ICIS Power Perspective: Amendments to ‘Distance Act’ may encourage Polish onshore wind development

Source: Heren

2018/06/07

This story has originally been published for ICIS Power Perspective subscribers on 05 June 2018 at 12:09 CET.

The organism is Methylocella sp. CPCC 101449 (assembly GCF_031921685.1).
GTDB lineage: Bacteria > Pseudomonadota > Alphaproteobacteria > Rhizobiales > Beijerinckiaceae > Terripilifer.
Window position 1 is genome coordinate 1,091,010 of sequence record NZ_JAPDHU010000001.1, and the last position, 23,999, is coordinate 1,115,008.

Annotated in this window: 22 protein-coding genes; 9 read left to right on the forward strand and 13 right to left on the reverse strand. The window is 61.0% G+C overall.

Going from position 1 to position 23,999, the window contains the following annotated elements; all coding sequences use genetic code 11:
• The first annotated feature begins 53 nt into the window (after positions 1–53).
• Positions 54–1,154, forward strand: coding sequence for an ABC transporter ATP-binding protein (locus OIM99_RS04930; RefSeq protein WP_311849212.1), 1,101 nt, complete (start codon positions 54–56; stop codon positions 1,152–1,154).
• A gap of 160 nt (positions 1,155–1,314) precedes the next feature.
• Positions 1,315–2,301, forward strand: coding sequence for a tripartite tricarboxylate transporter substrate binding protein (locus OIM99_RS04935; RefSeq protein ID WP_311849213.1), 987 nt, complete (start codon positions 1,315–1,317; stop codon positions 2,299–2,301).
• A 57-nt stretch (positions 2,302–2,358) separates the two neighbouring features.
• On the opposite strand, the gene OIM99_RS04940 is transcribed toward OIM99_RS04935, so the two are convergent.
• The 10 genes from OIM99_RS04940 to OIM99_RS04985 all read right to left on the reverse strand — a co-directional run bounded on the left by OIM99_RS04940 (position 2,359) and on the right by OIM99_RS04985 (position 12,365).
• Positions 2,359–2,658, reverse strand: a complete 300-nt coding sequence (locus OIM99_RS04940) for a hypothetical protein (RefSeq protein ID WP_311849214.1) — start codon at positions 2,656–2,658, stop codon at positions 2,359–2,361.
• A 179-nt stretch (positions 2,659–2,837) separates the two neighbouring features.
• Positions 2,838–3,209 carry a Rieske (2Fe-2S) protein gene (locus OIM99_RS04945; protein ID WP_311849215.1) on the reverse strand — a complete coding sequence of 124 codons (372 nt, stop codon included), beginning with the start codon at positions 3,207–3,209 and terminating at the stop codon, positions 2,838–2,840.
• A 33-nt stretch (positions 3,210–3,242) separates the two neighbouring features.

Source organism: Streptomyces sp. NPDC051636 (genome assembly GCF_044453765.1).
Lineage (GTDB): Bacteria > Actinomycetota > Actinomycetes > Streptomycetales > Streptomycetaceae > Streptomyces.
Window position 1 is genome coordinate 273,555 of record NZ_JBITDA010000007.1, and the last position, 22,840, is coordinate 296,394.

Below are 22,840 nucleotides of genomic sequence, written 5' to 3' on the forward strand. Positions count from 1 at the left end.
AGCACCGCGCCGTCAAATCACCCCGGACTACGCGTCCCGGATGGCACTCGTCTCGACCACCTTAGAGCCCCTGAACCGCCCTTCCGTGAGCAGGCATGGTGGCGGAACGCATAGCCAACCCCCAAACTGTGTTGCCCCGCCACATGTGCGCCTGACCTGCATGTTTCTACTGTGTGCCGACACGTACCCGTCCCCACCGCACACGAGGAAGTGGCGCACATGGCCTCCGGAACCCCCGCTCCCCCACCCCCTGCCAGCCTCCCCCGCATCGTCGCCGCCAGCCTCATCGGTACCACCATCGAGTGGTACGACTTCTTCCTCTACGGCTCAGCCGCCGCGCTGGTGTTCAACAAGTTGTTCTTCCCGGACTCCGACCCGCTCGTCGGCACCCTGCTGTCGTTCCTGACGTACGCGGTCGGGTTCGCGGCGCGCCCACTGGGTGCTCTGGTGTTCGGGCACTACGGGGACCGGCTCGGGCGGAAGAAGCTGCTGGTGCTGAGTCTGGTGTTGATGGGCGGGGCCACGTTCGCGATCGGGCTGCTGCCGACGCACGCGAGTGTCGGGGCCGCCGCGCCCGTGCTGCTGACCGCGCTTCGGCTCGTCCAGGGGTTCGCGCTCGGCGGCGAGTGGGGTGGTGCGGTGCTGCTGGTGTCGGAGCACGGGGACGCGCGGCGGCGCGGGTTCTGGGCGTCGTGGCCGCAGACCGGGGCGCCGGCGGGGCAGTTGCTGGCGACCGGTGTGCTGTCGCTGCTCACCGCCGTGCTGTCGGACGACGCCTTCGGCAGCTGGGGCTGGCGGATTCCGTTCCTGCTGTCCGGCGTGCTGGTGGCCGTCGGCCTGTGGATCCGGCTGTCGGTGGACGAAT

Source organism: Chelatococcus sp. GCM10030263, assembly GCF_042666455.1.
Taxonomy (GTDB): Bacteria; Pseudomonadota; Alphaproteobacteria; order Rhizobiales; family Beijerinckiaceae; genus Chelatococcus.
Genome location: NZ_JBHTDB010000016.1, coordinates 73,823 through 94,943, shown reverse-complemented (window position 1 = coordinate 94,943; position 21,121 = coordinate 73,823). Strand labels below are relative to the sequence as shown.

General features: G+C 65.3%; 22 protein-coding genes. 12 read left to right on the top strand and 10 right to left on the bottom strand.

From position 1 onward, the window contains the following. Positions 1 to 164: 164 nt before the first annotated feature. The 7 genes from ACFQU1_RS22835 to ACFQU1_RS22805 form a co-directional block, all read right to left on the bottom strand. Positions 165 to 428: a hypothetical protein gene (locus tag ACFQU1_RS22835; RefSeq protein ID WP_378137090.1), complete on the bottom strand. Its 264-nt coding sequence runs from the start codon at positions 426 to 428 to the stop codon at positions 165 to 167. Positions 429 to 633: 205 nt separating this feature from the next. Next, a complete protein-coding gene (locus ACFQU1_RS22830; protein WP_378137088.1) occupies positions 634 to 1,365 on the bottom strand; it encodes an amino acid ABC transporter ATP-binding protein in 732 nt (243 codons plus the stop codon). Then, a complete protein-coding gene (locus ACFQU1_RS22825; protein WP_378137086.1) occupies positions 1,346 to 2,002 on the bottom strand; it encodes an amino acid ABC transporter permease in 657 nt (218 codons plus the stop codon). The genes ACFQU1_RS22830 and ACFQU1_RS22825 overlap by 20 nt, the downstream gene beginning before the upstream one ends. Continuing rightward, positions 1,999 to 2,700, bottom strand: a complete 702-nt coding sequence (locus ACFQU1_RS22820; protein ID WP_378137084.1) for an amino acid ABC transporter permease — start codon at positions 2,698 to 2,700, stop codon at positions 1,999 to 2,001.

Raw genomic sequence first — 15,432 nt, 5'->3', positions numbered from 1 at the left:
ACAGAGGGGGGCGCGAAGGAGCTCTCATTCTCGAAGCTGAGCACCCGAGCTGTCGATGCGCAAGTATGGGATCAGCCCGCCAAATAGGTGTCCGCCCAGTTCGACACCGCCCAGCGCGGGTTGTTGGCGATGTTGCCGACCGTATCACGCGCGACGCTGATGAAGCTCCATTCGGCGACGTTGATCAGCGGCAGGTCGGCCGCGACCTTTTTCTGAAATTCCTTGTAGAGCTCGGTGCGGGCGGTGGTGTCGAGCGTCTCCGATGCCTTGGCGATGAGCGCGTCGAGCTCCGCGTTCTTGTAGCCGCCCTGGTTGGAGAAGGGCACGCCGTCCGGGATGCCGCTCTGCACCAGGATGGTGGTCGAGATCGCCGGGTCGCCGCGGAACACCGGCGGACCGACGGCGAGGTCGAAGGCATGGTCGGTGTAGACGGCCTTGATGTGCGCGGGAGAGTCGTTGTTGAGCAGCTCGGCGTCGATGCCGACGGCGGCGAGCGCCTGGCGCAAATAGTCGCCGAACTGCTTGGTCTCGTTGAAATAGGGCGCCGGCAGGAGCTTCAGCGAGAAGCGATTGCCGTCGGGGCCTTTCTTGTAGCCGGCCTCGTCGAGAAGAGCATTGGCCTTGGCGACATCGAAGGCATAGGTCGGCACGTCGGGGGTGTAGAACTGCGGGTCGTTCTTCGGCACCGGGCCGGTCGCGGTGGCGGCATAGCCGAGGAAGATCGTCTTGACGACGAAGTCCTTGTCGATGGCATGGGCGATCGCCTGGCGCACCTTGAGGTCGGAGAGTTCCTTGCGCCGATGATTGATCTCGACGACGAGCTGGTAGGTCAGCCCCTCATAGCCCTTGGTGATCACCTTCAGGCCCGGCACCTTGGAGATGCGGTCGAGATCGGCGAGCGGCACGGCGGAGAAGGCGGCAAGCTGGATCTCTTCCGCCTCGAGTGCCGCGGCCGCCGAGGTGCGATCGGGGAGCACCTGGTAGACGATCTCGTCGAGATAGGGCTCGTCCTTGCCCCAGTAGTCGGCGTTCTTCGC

The most recent version of the draft Act on investments in wind power plants of 2016 (so-called Distance Act), currently discussed in Parliament, extends the validity of wind farm construction permits issued before mid-2016 until 16 July 2021. This may help onshore wind projects that have halted because of uncertain regulatory environment to see completion.